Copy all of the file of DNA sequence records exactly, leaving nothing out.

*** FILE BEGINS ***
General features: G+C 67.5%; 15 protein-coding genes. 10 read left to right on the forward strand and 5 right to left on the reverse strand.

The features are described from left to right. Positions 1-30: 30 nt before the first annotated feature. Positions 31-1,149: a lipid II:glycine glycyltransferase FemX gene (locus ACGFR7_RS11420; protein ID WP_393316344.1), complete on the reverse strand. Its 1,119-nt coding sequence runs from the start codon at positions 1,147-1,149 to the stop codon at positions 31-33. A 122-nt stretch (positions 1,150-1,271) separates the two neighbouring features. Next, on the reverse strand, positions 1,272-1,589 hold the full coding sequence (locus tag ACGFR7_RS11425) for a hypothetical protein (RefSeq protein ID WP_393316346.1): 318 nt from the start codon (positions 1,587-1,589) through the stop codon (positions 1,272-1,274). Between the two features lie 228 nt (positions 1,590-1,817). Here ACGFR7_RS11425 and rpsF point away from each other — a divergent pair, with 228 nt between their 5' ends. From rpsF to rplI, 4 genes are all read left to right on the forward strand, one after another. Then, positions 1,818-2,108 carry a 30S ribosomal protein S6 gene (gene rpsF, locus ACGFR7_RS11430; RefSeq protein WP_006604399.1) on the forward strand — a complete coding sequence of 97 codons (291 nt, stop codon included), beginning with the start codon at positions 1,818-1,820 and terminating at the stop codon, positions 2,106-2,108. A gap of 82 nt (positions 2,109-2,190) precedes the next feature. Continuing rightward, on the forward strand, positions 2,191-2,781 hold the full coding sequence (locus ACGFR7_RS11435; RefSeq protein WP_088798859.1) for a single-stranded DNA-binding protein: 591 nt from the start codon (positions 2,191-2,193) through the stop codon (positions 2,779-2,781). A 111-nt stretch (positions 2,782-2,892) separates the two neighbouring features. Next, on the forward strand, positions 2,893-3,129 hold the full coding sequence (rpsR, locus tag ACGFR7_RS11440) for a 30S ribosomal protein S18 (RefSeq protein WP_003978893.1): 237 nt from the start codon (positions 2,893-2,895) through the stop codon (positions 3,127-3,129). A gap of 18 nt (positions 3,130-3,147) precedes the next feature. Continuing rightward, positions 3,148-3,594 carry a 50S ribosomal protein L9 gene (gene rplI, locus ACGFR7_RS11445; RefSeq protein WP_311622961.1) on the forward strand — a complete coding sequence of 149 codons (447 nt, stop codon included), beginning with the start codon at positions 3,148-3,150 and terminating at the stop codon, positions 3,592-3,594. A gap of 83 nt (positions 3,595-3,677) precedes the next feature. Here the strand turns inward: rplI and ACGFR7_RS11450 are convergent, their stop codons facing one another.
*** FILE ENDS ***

General features: G+C 67.5%; 15 protein-coding genes. 10 read left to right on the forward strand and 5 right to left on the reverse strand.

The features are described from left to right. Positions 1-30: 30 nt before the first annotated feature. Positions 31-1,149: a lipid II:glycine glycyltransferase FemX gene (locus ACGFR7_RS11420; protein ID WP_393316344.1), complete on the reverse strand. Its 1,119-nt coding sequence runs from the start codon at positions 1,147-1,149 to the stop codon at positions 31-33. A 122-nt stretch (positions 1,150-1,271) separates the two neighbouring features. Next, on the reverse strand, positions 1,272-1,589 hold the full coding sequence (locus tag ACGFR7_RS11425) for a hypothetical protein (RefSeq protein ID WP_393316346.1): 318 nt from the start codon (positions 1,587-1,589) through the stop codon (positions 1,272-1,274). Between the two features lie 228 nt (positions 1,590-1,817). Here ACGFR7_RS11425 and rpsF point away from each other — a divergent pair, with 228 nt between their 5' ends. From rpsF to rplI, 4 genes are all read left to right on the forward strand, one after another. Then, positions 1,818-2,108 carry a 30S ribosomal protein S6 gene (gene rpsF, locus ACGFR7_RS11430; RefSeq protein WP_006604399.1) on the forward strand — a complete coding sequence of 97 codons (291 nt, stop codon included), beginning with the start codon at positions 1,818-1,820 and terminating at the stop codon, positions 2,106-2,108. A gap of 82 nt (positions 2,109-2,190) precedes the next feature. Continuing rightward, on the forward strand, positions 2,191-2,781 hold the full coding sequence (locus ACGFR7_RS11435; RefSeq protein WP_088798859.1) for a single-stranded DNA-binding protein: 591 nt from the start codon (positions 2,191-2,193) through the stop codon (positions 2,779-2,781). A 111-nt stretch (positions 2,782-2,892) separates the two neighbouring features. Next, on the forward strand, positions 2,893-3,129 hold the full coding sequence (rpsR, locus tag ACGFR7_RS11440) for a 30S ribosomal protein S18 (RefSeq protein WP_003978893.1): 237 nt from the start codon (positions 2,893-2,895) through the stop codon (positions 3,127-3,129). A gap of 18 nt (positions 3,130-3,147) precedes the next feature. Continuing rightward, positions 3,148-3,594 carry a 50S ribosomal protein L9 gene (gene rplI, locus ACGFR7_RS11445; RefSeq protein WP_311622961.1) on the forward strand — a complete coding sequence of 149 codons (447 nt, stop codon included), beginning with the start codon at positions 3,148-3,150 and terminating at the stop codon, positions 3,592-3,594. A gap of 83 nt (positions 3,595-3,677) precedes the next feature. Here the strand turns inward: rplI and ACGFR7_RS11450 are convergent, their stop codons facing one another.